Before modernity style was conceived as a horizontal, evolutionary principle occurring throughout the working life of an artist. It was legitimate then to speak of the life of an artist in terms of stylistic periods: early, middle and late, for example. As Roland Barthes pointed out in Writing Degree Zero, modernity changed this into a vertical system… a kind of shopping list. Style became a matter of choice. A writer could choose to write, a painter could choose to paint, in different styles, sometimes switching quite dramatically between works. By contrast the homunculus model radicalises the idea of style even further by removing from it any sense of a continuum (even a negative one). The stylistic character of each new work is the subject of an ongoing negotiation that becomes the inner life, the conceptual content – if you like – of the work itself. Taborn, when talking about his work, often uses the metaphor of the portrait. For him, individual works have individual characters; characters which have been acquired, ultimately, from within the making of the works themselves. But the metaphor also suggests a form of ‘doubling’ which is part of the homunculus model too: the idea that somehow the works have enjoyed some kind of prior state of existence.
Alchemically speaking, the homunculus stands for the unity that underpins all ‘singularities’, in other words, it stands for the idea of unity per se. In the domain of language this would point to that phenomenologically indefinable aspect of Language, that aspect which makes all languages accessible (or translatable) to each other. By deploying this model, then, Taborn seems to be suggesting that while style can be rendered ephemeral – can even be abandoned as a legitimate artistic preoccupation – the underlying values that shape and give identity to the painting as a work of art must be rigorously adherend to, even foregrounded. The ‘doubling’, then, serves as a reiteration of values standing above and beyond superficial general characteristics as well as the peculiarities of individual works.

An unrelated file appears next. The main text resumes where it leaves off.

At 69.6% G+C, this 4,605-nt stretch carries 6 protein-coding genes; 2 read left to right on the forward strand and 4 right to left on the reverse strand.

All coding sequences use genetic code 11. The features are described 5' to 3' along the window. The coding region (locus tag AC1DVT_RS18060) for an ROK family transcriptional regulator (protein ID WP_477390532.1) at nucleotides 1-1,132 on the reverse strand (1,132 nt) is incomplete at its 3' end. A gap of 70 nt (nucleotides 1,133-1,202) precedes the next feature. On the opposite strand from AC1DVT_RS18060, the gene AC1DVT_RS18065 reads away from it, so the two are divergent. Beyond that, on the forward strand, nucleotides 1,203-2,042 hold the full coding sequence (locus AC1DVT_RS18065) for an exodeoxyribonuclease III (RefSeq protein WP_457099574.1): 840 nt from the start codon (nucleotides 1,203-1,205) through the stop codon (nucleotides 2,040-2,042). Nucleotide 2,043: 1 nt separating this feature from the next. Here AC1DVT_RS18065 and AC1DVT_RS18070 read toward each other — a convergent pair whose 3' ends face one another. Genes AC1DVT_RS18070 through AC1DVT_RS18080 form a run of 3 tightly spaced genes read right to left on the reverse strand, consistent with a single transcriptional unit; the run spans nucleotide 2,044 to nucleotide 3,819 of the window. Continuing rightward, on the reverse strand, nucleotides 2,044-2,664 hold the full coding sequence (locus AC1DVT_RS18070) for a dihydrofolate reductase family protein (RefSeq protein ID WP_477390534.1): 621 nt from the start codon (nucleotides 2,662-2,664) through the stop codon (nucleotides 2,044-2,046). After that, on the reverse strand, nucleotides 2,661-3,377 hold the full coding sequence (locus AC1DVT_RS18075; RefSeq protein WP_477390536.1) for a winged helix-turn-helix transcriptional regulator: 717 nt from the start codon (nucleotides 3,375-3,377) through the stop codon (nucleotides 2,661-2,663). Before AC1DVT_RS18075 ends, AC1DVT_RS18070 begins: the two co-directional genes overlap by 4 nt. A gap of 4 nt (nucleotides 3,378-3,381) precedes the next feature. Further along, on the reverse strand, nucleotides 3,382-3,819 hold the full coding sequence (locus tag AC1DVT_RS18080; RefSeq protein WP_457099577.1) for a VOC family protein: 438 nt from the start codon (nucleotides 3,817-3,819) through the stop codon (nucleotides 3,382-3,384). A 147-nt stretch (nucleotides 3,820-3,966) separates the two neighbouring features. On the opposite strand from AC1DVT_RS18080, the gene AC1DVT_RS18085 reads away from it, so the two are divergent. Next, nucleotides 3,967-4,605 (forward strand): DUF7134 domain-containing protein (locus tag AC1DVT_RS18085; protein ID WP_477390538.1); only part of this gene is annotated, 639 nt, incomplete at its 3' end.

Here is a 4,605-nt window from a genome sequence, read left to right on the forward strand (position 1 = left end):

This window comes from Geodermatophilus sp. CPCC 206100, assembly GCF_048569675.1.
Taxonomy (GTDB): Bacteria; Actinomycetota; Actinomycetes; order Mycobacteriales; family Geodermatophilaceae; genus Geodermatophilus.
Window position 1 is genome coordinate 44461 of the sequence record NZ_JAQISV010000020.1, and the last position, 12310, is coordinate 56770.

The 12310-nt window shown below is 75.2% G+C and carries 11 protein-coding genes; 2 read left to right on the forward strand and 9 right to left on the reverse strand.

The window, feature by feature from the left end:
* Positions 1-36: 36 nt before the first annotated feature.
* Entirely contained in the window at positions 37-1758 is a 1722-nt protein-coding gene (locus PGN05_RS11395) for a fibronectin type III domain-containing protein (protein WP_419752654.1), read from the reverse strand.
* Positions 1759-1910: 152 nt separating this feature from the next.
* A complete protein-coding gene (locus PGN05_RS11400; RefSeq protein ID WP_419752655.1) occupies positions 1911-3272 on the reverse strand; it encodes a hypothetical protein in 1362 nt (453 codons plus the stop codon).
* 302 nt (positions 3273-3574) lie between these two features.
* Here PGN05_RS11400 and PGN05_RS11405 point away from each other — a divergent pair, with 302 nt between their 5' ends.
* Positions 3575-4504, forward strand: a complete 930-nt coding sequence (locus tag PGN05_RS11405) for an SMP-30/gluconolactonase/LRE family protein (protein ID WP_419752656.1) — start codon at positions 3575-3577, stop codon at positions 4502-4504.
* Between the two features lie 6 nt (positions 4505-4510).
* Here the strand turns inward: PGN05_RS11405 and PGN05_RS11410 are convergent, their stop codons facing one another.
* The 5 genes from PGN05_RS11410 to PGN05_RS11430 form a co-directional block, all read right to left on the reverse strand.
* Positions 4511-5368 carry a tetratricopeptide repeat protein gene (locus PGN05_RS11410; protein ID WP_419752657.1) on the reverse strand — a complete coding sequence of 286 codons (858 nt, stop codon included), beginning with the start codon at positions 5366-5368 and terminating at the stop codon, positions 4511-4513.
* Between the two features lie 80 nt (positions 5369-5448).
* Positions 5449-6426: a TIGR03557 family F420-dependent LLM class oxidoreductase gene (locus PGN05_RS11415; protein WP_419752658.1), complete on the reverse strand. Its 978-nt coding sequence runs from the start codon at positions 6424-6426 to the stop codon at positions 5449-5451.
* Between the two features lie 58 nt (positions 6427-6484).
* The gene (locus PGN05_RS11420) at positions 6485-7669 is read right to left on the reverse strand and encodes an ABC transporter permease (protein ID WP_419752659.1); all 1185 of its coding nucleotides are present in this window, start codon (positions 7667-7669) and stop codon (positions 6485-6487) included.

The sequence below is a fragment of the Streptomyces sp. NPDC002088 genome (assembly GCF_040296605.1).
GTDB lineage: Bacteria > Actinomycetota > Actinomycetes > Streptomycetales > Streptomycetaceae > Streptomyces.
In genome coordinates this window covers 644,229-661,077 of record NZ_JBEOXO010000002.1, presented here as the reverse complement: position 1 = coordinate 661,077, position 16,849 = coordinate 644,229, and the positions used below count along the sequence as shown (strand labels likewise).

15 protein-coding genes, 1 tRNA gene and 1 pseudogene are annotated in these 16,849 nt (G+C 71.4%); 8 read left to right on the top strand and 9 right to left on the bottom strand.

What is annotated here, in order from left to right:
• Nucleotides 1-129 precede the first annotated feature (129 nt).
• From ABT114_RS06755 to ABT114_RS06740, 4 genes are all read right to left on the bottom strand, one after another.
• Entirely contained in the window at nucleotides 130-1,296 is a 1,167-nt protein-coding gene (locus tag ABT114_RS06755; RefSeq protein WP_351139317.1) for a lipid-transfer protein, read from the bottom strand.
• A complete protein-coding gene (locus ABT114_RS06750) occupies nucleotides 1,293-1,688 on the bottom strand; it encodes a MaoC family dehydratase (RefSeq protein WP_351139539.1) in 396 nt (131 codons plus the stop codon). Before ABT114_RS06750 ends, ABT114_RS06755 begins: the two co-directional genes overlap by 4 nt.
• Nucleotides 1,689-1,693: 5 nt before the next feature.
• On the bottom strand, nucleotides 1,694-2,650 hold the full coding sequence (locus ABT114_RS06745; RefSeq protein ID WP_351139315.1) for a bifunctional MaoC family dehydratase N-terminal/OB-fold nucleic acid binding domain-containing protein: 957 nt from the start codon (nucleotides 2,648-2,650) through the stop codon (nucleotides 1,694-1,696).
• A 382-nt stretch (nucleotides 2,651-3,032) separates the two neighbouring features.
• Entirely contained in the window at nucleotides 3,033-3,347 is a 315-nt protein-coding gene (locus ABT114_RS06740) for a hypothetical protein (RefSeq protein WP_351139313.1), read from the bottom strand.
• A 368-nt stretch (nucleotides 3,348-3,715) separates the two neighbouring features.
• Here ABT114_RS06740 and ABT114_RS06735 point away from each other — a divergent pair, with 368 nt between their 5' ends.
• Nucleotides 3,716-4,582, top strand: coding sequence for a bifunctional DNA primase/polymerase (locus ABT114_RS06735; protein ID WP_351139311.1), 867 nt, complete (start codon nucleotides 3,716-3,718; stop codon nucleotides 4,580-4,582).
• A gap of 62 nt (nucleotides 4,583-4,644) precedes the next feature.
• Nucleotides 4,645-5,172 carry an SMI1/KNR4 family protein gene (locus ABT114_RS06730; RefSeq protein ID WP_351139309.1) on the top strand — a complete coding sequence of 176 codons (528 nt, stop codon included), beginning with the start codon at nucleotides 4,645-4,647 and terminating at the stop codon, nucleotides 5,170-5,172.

Coming face to face with David Taborn’s work for the first time is an exciting and immediately enriching perceptual experience. As we have already remarked, these are works which trade quite unashamedly on a bewildering range of manual skills and technical expertise. In this respect they are stunningly effective. But they also demand and reward long and careful looking. They explore and hold up for scrutiny, a whole range of dualities that speak directly to contemporary consciousness. The natural versus the technical. The manual as opposed to the mechanistic. The will to order and the inevitable collapse into disorder. The insistant narrativisation of the making process – of the works becoming – as against simplistic forms of representation or the mere presentation of information. The conflict between repetition and singularity. The tension between the inscriptive order of language and its blank ‘other’ – the mental space that must be made to persist… despite the inrush of information… if inscription is to remain a compelling index of human presence. Where these seemingly irresolvable dualities are concerned, the complex narrativisation of process and the humanistic ‘doubling’ in Taborn’s work, seems to offer some kind of curative resistance to information overload similar to that proposed by Walter Benjamin in his Illuminations: When information supplants the old form, storytelling, and when it (information), in its turn, is made to give way to sensation it reflects upon an imaginary degradation of human experience… Now the traces of the storyteller cling in the way that the hand prints of the potter cling to the clay vessel.
Looking at David Taborn’s work is always fun. This is not for a lack of seriousness on the artist’s part. But that we should feel such enjoyment in observing his works, and that this enjoyment should seem unusual, perhaps even uncomfortable, does say something about the way art today is supposed to display its seriousness. Visual pleasure, vivid colour, robust, energetic, sumptuous and demotic forms – such experiences are often thought of as trivial or superficial, as somehow ‘merely’ a question of individual gratification or self-indulgence, when there are more sober and pressing matters in the world that art should attempt to address.